Thursday, August 30, 2012

Transfer to Architecture

I'd really appreciate any information you can provide me with. The story goes: I just finished my first year in architectural engineering at Penn State this past May and am currently taking a year off after my family ran into financial issues over the summer. I'm looking to transfer to a Florida school (being a Florida resident it would be much cheaper), but I want to go into architecture. I just started researching all this information a few weeks ago, so I'm not really clear as to what it is that I'm looking for as far as architecture programs.

I found that there are only three schools offering a NAAB accredited B.Arch, one of which is an expensive private school, one of which is in a fairly bad area, and the other a school that I'd never heard of until starting my research. There are other larger name schools that offer Bachelors of Arts or Science in Architecture, but I'm wondering what the difference is. Will one allow me to begin my career out of undergraduate school and the other require more years? Should I be applying to these non-accredited programs or is that not a bright idea? I'm just very worried that I'm already missing out on a year of school and I don't want to waste any more time. I apologize for taking up you any of your time.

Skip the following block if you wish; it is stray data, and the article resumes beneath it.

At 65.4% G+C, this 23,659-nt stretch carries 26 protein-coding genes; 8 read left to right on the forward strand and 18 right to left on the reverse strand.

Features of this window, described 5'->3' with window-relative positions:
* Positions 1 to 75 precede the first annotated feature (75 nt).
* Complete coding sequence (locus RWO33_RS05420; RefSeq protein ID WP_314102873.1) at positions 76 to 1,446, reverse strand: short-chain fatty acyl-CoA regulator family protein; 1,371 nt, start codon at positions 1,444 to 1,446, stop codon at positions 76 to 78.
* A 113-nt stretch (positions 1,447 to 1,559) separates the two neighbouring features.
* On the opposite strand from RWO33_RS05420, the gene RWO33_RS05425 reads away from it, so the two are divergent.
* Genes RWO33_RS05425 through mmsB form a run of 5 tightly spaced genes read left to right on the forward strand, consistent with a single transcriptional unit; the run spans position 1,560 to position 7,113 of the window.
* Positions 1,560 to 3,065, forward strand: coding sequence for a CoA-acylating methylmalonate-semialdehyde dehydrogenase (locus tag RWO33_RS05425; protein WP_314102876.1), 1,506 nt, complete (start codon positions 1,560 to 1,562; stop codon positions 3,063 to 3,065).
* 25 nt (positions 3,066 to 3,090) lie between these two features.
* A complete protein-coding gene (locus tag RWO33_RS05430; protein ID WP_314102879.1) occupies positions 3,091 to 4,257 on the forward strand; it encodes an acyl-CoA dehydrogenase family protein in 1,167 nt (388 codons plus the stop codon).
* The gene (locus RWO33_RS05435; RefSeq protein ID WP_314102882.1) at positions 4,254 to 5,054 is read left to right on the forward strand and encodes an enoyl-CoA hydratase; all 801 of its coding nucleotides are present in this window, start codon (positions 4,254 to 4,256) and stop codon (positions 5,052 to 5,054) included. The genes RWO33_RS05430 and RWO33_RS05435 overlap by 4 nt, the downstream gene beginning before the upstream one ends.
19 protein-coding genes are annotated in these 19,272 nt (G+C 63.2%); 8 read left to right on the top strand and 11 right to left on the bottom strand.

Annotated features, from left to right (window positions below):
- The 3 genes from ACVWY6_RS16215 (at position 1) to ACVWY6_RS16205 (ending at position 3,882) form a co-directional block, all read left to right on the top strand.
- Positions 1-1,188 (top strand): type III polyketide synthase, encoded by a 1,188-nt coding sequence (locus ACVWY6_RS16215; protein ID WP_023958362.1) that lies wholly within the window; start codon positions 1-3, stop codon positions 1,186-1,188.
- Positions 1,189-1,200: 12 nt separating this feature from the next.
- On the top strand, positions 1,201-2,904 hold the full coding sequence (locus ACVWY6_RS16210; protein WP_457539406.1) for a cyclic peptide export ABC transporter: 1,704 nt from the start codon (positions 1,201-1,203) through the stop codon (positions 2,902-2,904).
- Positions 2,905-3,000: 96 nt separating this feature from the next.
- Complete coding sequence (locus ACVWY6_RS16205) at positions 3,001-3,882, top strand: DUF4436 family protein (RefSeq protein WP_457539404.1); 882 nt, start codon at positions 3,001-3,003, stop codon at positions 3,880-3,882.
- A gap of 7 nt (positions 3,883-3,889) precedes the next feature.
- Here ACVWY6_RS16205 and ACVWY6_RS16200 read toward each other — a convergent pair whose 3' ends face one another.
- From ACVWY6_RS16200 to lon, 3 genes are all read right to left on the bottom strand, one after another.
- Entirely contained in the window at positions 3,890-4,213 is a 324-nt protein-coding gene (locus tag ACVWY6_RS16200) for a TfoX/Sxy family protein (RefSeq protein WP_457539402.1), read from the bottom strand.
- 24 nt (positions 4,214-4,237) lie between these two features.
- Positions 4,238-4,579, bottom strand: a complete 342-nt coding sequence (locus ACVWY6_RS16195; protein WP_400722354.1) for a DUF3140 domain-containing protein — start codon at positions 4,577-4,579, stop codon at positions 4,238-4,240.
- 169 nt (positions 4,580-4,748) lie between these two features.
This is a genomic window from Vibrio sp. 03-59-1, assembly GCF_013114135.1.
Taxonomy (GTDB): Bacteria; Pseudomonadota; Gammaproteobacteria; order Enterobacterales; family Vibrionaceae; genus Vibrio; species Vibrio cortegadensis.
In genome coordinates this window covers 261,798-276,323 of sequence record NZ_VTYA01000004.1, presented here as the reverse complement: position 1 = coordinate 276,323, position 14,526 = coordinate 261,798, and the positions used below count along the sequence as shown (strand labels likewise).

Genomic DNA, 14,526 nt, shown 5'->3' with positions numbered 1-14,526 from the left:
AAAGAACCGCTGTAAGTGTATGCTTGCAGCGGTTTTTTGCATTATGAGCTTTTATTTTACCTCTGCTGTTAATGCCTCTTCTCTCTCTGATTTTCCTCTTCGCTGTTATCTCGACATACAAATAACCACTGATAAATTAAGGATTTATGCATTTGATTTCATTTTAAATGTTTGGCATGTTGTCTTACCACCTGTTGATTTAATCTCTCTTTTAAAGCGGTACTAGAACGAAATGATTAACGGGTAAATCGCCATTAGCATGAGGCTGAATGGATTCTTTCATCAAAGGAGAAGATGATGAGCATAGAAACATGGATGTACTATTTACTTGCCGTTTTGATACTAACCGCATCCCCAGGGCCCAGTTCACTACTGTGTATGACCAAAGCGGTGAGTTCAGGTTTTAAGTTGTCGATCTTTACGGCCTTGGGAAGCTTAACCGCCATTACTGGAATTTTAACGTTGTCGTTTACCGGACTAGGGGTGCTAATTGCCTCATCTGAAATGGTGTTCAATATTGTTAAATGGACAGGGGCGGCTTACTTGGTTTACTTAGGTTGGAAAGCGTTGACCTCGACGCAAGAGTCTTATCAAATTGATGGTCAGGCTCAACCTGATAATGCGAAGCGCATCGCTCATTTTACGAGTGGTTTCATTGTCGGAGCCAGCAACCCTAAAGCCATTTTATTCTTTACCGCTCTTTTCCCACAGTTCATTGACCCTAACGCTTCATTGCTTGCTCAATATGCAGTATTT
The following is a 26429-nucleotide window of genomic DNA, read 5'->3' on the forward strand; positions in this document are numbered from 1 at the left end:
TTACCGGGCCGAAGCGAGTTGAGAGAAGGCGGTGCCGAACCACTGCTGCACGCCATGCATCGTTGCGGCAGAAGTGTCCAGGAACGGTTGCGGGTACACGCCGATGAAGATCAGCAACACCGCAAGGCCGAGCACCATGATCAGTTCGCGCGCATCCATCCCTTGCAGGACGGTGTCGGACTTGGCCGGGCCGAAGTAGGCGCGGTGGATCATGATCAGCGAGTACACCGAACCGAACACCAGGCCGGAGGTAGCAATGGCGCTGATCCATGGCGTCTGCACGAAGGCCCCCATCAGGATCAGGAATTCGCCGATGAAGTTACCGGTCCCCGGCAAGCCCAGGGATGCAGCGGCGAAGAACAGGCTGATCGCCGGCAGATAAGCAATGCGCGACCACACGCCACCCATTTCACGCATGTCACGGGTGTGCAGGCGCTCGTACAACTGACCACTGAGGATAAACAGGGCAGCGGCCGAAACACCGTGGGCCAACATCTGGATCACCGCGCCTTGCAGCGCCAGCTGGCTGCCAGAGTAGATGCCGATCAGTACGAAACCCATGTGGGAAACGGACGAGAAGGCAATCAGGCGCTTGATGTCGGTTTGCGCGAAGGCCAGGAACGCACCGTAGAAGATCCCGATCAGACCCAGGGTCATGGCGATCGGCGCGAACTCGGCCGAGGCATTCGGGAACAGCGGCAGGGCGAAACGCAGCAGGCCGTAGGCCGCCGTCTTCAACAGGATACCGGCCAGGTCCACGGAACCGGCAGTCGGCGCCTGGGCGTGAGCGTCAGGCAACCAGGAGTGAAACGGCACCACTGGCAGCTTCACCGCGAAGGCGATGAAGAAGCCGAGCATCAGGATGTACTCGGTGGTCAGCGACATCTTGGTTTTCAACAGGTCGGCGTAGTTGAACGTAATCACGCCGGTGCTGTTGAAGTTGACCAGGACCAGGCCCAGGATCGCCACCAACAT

First, thanks for reaching out to me to gain some insight on "becoming an architect."  I would very much suggest you obtain a copy of my book, Becoming an Architect, 2nd ed., as it will answer many of the questions you have but I will address what you ask below.

Next, to meet the educational requirements of becoming an architect, you need a NAAB accredited professional degree; this can be accomplished by the traditional 5-year Bachelor of Architecture or the 4+2 years Bachelor of Arts/Science in Architecture + Master of Architecture.  In other words, it is OK to pursue the four-year undergraduate degree as long as you recognize that you will need to pursue the two-year Master of Architecture.

Given your year at PSU, it is unlikely that you will be able to transfer into the 2nd year of the Bachelor of Architecture because of courses you will have missed; it will probably take a full five years to complete.  For this reason, the 4+2 route may be better for you.  You would still have five more years of school - three years to complete the four-year undergraduate degree and two years for the Master of Architecture.

To view all of the accredited programs in Florida, visit -- see below.

Florida A & M University School of Architecture View
Florida Atlantic University School of Architecture View
Florida International University School of Architecture View
University of Florida School of Architecture View
University of Miami School of Architecture View
University of South Florida School of Architecture and Community Design View

Now, one program to consider is the University of Central Florida - -- They have a new four-year degree that is public which would feed to a Master of Architecture
-- below is from the website.